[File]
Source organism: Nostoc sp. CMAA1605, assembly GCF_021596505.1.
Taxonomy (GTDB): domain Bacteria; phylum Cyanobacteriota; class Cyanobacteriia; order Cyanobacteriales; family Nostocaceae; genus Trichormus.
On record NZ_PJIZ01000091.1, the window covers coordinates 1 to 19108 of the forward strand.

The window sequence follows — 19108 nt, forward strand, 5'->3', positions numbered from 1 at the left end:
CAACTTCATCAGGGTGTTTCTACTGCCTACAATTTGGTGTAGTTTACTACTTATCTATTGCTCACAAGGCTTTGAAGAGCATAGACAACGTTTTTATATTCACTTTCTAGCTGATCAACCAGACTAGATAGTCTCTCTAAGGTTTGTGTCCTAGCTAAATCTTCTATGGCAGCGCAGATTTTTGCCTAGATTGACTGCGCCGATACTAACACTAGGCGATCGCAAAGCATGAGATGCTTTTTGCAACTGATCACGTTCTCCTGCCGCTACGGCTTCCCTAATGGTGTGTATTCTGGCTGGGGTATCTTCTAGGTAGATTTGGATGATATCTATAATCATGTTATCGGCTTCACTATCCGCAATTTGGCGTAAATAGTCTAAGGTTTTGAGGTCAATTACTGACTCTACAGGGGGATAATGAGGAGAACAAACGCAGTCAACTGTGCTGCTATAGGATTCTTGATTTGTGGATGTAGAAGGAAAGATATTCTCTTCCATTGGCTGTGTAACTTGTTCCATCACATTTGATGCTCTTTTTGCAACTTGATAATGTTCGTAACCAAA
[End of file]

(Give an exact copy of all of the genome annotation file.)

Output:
Source organism: Nostoc sp. CMAA1605, assembly GCF_021596505.1.
Taxonomy (GTDB): domain Bacteria; phylum Cyanobacteriota; class Cyanobacteriia; order Cyanobacteriales; family Nostocaceae; genus Trichormus.
On record NZ_PJIZ01000091.1, the window covers coordinates 1 to 19108 of the forward strand.

The window sequence follows — 19108 nt, forward strand, 5'->3', positions numbered from 1 at the left end:
CAACTTCATCAGGGTGTTTCTACTGCCTACAATTTGGTGTAGTTTACTACTTATCTATTGCTCACAAGGCTTTGAAGAGCATAGACAACGTTTTTATATTCACTTTCTAGCTGATCAACCAGACTAGATAGTCTCTCTAAGGTTTGTGTCCTAGCTAAATCTTCTATGGCAGCGCAGATTTTTGCCTAGATTGACTGCGCCGATACTAACACTAGGCGATCGCAAAGCATGAGATGCTTTTTGCAACTGATCACGTTCTCCTGCCGCTACGGCTTCCCTAATGGTGTGTATTCTGGCTGGGGTATCTTCTAGGTAGATTTGGATGATATCTATAATCATGTTATCGGCTTCACTATCCGCAATTTGGCGTAAATAGTCTAAGGTTTTGAGGTCAATTACTGACTCTACAGGGGGATAATGAGGAGAACAAACGCAGTCAACTGTGCTGCTATAGGATTCTTGATTTGTGGATGTAGAAGGAAAGATATTCTCTTCCATTGGCTGTGTAACTTGTTCCATCACATTTGATGCTCTTTTTGCAACTTGATAATGTTCGTAACCAAA